Unlike its big brother, Hong Kong has a flourishing film industry, due in no small part to a great deal of political and economic freedom it has enjoyed as a former British colony. As such, Hong Kong films have and are a force to be reckoned with, especially when it comes to foreign horror films.
To that end, Hong Kong horror is pretty diverse, covering everything from traditional Chinese ghost stories to haunted houses to sinister supernatural forces to human depravity. Some of Hong Kong’s most celebrated horror films are Hammer-horror inspired kung-fu film Legend of the 7 Golden Vampires (1974), The Boxer’s Omen (1983), Mr. Vampire (1985), A Chinese Ghost Story (1987), Ebola Syndrome (1996), Visible Secret (2001), joint production with Singapore film The Eye (2002), Dumplings (2004) (I still shudder just thinking of this movie), and Dream Home (2010).
India’s film industry is a beast. It ranks first globally regarding both film production and tickets sold. Bollywood has a global following and a variety of different “film cultures.” However, for all the movies India cranks out, and for all the people who love Bollywood, there aren’t a lot of strong horror movies. The general trend in India, when it comes to horror, is to have loads of supernatural fare, including ghost stories and vengeful spirits. Indian horror depends mostly on remakes of horror movies from other countries, like Raaz (2002) (What Lies Beneath), Bees Sal Baad (1962) (The Hounds of Baskerville), Kohraa (1964) (Rebecca), and Ragini MMS (2011) (Paranormal Activity). Other notable Indian horror films are Mahal (1949), Raat (1992), Manichitrathazhu (1993), Bhoot (2003), 1920 (2008), Phoonk (2008), 13B (2009), Haunted 3D (2011), Horror Story (2013), and Maya (2015).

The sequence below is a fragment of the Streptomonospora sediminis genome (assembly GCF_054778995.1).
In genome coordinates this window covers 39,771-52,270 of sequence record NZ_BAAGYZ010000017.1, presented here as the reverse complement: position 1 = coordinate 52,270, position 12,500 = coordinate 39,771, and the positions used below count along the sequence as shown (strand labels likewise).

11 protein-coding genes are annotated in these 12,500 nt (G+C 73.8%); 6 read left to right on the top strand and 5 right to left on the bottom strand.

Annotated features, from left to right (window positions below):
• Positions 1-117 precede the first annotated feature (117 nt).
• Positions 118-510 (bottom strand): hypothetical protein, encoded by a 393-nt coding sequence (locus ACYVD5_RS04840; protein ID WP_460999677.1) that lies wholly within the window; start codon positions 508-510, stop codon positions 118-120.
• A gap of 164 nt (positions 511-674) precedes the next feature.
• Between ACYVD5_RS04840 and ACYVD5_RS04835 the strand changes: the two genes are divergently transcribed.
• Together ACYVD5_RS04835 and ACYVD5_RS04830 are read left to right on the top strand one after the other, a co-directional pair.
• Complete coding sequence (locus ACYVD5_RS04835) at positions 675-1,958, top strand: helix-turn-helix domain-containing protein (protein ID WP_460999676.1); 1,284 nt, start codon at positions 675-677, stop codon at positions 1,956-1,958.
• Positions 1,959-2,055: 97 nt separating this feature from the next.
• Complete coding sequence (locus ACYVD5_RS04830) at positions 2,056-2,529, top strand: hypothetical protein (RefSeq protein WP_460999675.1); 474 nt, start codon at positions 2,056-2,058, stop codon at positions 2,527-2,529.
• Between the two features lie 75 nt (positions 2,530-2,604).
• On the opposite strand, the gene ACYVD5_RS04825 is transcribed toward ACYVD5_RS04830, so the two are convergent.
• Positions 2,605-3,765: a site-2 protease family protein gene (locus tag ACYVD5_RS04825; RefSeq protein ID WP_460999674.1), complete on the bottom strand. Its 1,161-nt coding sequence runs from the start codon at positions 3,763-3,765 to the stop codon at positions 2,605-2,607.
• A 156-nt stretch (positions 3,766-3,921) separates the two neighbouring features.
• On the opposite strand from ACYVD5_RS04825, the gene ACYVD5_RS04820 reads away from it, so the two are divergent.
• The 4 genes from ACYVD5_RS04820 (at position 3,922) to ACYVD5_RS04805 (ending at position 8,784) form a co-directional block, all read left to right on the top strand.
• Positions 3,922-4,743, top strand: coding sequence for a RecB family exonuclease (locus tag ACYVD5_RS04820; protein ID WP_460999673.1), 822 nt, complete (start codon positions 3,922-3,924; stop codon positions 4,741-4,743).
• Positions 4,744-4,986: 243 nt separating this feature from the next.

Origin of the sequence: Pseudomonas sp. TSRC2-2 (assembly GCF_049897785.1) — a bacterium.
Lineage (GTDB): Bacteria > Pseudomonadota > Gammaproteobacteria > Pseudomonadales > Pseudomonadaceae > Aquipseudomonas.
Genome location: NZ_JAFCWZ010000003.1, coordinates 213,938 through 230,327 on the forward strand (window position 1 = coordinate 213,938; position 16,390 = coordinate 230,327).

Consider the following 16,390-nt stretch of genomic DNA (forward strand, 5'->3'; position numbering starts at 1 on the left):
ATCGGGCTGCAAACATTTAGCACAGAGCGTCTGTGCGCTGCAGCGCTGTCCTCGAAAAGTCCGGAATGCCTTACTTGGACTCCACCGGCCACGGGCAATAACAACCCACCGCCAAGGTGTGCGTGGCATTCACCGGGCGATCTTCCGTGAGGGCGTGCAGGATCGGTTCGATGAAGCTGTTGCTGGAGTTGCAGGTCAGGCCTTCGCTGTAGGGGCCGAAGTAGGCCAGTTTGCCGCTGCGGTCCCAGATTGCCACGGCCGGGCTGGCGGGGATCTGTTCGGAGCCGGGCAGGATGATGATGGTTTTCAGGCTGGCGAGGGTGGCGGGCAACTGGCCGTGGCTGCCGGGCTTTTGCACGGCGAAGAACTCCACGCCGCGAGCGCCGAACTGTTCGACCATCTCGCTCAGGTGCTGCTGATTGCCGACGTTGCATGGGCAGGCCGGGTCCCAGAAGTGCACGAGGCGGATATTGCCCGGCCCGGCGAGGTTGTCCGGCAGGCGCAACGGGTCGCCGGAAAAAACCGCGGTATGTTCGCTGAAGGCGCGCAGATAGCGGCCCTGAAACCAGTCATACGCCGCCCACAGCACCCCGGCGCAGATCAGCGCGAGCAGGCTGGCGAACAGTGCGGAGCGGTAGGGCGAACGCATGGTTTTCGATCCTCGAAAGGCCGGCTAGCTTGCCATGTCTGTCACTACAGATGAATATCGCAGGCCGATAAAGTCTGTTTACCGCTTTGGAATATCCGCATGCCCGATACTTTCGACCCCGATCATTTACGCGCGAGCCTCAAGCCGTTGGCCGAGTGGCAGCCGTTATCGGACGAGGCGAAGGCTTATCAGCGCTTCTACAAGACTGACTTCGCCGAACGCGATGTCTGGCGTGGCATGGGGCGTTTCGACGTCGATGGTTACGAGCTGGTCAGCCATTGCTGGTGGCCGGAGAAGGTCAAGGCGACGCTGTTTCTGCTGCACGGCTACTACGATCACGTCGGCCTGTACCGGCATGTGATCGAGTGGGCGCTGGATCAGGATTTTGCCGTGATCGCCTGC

Indonesia is a very conservative, Muslim country, so most horror films produced contain moral themes. At the same time, Indonesian horror films are very violent and gory with plenty of suggestive sex appeal. Such notable films include family of serial killers movie Macabre (2009), the haunting Kuntilanak (2006), schlocky black magic movie Mystics in Bali (1981), supernatural thriller The Forbidden Door (2009), morality play about the dangers of social media film Horror in Facebook (2010), and survival horror film The Ritual (2012).
I loved Iranian-British film Under the Shadow (2016), which captured the tense climate of Tehran post-revolution in a way that made me understand the entire conflict much more. Unfortunately, there isn’t a lot of Iranian horror. But there are some noteworthy Iranian horror films, like horror-mystery The Rings (1985), based-on-a-true-story slasher Fish & Cat (2013), and last year’s Zar. I would include the amazing A Girl Walks Home Alone at Night (2014), but that was technically an American production, even with Iranian director and writer Ana Lily Amirpour.